It's gonna get sappy up in here.
We live in a world of DIY, start-ups, freelance, and “I run my own company of me.” But how do you make it work? How do you go from the desire to work for yourself doing what you love to being successful at it? And what is “success” anyway? Is it simply being your own boss and paying bills with it, or is it building an empire?
The beauty business is hard enough as a freelancer; the hustle is never-ending, and you fear every time you take a vacation to visit your family that you will return to a blank calendar with another artist standing in your place. As a makeup artist, I am lucky enough to be surrounded by women who I have watched build their business from the ground up. So I asked these women, who I am incredibly proud of, “How did you do it?”
THEO KOGAN: ARMOUR BEAUTY
As a makeup artist, almost all my problems were solved when I found Theo’s product, Armour Beauty lip gloss. Armour melds high-end fashion with a rock 'n' roll vibe. (In fact, Theo had quite the career as a punk rocker — you may take this moment to connect her to THAT Theo of Lunachicks.) The great thing about this gloss is it's long-wearing, paraben-free, gluten-free, and never tested on animals. No allergic reactions ever. The colors are incredible, and my clients steal them from me constantly.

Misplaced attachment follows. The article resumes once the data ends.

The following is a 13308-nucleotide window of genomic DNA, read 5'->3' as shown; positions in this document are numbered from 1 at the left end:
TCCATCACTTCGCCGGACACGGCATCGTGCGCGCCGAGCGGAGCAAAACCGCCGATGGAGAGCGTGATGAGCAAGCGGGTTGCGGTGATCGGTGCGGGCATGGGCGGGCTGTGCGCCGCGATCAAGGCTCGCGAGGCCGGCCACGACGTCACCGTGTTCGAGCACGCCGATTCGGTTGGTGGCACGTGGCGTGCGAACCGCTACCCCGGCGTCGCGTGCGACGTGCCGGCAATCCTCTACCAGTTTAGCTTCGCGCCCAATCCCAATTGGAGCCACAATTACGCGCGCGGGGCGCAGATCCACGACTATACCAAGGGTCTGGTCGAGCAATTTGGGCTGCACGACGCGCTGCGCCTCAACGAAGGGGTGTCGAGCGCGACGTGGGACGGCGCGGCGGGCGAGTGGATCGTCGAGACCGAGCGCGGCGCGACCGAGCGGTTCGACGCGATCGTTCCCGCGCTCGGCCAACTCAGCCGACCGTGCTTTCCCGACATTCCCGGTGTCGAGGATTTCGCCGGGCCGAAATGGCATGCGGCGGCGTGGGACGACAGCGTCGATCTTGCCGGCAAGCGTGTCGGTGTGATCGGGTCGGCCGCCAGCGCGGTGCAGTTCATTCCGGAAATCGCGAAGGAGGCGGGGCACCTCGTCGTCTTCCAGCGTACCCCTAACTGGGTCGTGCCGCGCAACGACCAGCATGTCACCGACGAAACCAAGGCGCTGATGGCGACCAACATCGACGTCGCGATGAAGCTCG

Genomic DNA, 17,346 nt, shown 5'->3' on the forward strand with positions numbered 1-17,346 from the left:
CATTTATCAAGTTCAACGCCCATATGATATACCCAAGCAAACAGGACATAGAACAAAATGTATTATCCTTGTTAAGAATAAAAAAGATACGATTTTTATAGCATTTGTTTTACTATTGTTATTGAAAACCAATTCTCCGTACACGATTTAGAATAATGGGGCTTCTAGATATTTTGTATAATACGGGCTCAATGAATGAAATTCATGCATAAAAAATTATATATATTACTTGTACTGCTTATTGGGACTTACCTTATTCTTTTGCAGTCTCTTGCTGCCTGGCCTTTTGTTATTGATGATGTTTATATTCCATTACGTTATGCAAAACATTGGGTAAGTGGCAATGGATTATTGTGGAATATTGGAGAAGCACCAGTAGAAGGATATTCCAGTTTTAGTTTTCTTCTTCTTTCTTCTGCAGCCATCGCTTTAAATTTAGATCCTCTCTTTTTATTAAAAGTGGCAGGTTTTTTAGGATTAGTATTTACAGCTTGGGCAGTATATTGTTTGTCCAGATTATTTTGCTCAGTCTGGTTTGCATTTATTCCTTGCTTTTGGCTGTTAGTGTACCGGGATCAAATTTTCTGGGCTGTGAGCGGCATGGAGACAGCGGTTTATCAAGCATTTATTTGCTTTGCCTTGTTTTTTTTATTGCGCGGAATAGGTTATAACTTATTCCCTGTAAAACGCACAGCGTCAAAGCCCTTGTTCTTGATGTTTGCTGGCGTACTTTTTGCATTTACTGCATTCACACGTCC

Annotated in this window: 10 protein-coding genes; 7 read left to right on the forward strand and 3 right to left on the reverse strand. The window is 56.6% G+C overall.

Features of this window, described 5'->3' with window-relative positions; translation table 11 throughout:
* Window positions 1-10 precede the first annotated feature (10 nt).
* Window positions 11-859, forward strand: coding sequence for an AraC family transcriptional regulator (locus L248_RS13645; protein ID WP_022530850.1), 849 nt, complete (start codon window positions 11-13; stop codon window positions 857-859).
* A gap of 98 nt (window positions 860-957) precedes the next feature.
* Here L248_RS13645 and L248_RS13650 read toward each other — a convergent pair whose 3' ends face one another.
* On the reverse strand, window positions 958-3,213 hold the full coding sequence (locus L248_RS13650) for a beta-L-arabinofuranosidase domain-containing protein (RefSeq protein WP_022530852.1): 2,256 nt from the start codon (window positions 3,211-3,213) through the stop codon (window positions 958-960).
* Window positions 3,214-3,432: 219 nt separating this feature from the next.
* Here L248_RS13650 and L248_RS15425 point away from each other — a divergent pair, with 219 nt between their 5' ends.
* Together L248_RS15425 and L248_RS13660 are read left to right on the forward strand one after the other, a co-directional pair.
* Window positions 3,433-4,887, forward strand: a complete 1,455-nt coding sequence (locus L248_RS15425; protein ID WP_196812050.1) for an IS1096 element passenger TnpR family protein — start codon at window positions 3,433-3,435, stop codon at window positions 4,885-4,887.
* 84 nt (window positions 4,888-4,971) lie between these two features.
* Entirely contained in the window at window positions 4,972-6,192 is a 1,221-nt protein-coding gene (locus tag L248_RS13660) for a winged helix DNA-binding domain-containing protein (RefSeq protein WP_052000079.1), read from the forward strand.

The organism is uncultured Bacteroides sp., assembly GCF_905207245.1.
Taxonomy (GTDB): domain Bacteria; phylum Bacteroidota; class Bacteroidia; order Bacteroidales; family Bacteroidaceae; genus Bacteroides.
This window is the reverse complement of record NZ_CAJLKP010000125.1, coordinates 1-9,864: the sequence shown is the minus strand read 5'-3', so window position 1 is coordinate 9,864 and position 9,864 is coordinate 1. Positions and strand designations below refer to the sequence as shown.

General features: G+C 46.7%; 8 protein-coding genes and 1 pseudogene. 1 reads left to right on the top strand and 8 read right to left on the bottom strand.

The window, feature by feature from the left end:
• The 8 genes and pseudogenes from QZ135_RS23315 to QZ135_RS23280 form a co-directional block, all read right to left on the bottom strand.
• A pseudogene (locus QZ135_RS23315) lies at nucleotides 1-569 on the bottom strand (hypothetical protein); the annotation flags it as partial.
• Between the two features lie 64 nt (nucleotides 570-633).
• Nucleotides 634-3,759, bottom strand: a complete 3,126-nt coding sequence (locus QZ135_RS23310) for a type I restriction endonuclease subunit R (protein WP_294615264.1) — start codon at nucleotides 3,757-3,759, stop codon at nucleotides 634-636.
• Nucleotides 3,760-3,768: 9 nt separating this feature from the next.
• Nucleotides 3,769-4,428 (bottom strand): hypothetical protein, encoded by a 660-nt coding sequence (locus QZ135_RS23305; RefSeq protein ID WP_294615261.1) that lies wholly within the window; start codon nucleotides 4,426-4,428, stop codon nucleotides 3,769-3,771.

As a working performing artist, Theo needed staying power in her makeup. “A lip gloss that would stay on during a high-energy performance was something I craved, and so I created what I think was the missing piece in the beauty industry: Naturally based, long-wearing, rock 'n' roll lip gloss. I also realized recently that I made this gloss for my sister and friends because, though I like to wear a lot of makeup, many of my friends and other women out there don’t but will still pop a lip gloss on.”
About starting up Armour, she explained to me, “I really knew nothing about the business aside for my love of cosmetics and wanting to make the best lip gloss possible. I asked a friend to help me start in L.A., and so I booked a plane ticket and ran around visiting labs and packaging companies and brainstorming colors and names and all the fun stuff. Still, there were many kinks to work out in the beginning since I knew next to nothing about the running a business. Let's just say there were learning curves, and I learn quickly."
Theo said she knew the dream had become a reality when the product was sitting in her hands. The word got out via her influence and connections to a passionate audience, and so the social networks, blogs and celebrity love caught on to ignite success.
"Because of my fashion and music background, I had a lot of friends interested in the line before it even launched and that helped getting the word and the gloss out of my house.”